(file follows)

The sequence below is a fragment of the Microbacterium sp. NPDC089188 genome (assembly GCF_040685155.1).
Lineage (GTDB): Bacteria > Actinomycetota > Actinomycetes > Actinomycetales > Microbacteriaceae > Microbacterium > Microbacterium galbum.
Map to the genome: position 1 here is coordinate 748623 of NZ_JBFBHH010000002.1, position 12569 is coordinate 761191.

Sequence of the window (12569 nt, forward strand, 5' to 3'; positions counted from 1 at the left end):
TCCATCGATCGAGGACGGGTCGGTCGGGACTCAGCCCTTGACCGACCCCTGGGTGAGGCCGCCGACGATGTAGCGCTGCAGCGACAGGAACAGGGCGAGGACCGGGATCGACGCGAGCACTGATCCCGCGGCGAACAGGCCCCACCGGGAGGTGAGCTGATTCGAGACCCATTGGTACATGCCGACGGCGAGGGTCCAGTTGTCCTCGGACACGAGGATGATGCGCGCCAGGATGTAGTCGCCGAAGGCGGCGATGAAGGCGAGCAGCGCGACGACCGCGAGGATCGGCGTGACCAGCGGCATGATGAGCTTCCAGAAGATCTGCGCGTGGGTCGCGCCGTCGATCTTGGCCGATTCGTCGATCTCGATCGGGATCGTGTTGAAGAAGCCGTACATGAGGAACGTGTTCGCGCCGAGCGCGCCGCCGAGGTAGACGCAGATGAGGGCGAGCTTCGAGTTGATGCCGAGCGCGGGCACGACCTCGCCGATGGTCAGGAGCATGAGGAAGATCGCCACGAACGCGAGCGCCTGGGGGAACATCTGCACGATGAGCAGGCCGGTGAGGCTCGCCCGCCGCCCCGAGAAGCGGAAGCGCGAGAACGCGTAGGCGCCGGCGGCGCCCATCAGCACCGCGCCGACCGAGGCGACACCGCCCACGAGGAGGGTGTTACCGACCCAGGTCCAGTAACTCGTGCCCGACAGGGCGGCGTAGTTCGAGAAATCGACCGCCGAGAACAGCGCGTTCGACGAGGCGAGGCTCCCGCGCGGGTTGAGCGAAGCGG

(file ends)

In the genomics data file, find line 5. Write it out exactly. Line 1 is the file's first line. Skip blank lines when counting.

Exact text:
TCCATCGATCGAGGACGGGTCGGTCGGGACTCAGCCCTTGACCGACCCCTGGGTGAGGCCGCCGACGATGTAGCGCTGCAGCGACAGGAACAGGGCGAGGACCGGGATCGACGCGAGCACTGATCCCGCGGCGAACAGGCCCCACCGGGAGGTGAGCTGATTCGAGACCCATTGGTACATGCCGACGGCGAGGGTCCAGTTGTCCTCGGACACGAGGATGATGCGCGCCAGGATGTAGTCGCCGAAGGCGGCGATGAAGGCGAGCAGCGCGACGACCGCGAGGATCGGCGTGACCAGCGGCATGATGAGCTTCCAGAAGATCTGCGCGTGGGTCGCGCCGTCGATCTTGGCCGATTCGTCGATCTCGATCGGGATCGTGTTGAAGAAGCCGTACATGAGGAACGTGTTCGCGCCGAGCGCGCCGCCGAGGTAGACGCAGATGAGGGCGAGCTTCGAGTTGATGCCGAGCGCGGGCACGACCTCGCCGATGGTCAGGAGCATGAGGAAGATCGCCACGAACGCGAGCGCCTGGGGGAACATCTGCACGATGAGCAGGCCGGTGAGGCTCGCCCGCCGCCCCGAGAAGCGGAAGCGCGAGAACGCGTAGGCGCCGGCGGCGCCCATCAGCACCGCGCCGACCGAGGCGACACCGCCCACGAGGAGGGTGTTACCGACCCAGGTCCAGTAACTCGTGCCCGACAGGGCGGCGTAGTTCGAGAAATCGACCGCCGAGAACAGCGCGTTCGACGAGGCGAGGCTCCCGCGCGGGTTGAGCGAAGCGG